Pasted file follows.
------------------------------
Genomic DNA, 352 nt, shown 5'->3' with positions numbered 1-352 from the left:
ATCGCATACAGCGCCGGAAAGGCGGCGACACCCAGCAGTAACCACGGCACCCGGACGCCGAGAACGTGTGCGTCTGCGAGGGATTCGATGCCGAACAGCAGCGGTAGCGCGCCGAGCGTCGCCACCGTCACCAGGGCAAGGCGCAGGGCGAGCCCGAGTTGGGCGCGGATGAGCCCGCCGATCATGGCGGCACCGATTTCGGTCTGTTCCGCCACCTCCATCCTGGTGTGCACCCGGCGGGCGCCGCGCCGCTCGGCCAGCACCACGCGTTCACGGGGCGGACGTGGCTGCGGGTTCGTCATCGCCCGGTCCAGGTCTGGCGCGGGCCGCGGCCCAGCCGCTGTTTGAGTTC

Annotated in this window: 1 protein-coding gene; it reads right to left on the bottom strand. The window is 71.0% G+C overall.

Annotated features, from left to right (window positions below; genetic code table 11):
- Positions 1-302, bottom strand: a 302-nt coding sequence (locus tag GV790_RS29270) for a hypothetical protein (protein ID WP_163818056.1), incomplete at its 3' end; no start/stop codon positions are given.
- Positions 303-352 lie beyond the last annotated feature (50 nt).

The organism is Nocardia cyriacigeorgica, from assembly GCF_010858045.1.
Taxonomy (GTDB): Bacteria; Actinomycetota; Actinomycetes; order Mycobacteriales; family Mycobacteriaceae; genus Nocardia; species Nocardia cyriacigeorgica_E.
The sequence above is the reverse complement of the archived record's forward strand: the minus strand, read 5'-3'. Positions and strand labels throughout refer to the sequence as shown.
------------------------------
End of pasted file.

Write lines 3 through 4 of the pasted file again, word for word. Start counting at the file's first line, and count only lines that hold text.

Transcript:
Annotated in this window: 1 protein-coding gene; it reads right to left on the bottom strand. The window is 71.0% G+C overall.

Annotated features, from left to right (window positions below; genetic code table 11):